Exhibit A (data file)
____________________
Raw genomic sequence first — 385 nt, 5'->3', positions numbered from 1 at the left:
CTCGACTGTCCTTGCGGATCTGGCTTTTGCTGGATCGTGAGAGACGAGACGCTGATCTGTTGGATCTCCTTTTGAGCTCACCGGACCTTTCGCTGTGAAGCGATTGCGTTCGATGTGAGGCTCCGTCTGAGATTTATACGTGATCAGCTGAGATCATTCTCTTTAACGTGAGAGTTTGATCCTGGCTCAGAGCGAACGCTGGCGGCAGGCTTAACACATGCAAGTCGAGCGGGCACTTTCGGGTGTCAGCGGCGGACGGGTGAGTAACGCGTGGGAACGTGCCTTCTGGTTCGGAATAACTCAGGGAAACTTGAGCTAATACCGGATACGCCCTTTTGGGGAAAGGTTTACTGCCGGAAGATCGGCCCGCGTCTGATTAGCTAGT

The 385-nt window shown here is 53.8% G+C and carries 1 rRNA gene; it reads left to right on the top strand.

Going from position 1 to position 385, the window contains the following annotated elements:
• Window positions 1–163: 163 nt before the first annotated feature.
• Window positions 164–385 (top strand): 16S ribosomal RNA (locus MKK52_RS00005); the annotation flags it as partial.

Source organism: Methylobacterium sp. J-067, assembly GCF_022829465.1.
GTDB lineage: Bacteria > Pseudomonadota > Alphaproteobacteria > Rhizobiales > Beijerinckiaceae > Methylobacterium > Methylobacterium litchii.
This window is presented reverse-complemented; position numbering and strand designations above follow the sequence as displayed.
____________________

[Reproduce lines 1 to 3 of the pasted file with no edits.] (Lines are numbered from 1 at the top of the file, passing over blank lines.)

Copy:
Raw genomic sequence first — 385 nt, 5'->3', positions numbered from 1 at the left:
CTCGACTGTCCTTGCGGATCTGGCTTTTGCTGGATCGTGAGAGACGAGACGCTGATCTGTTGGATCTCCTTTTGAGCTCACCGGACCTTTCGCTGTGAAGCGATTGCGTTCGATGTGAGGCTCCGTCTGAGATTTATACGTGATCAGCTGAGATCATTCTCTTTAACGTGAGAGTTTGATCCTGGCTCAGAGCGAACGCTGGCGGCAGGCTTAACACATGCAAGTCGAGCGGGCACTTTCGGGTGTCAGCGGCGGACGGGTGAGTAACGCGTGGGAACGTGCCTTCTGGTTCGGAATAACTCAGGGAAACTTGAGCTAATACCGGATACGCCCTTTTGGGGAAAGGTTTACTGCCGGAAGATCGGCCCGCGTCTGATTAGCTAGT

The 385-nt window shown here is 53.8% G+C and carries 1 rRNA gene; it reads left to right on the top strand.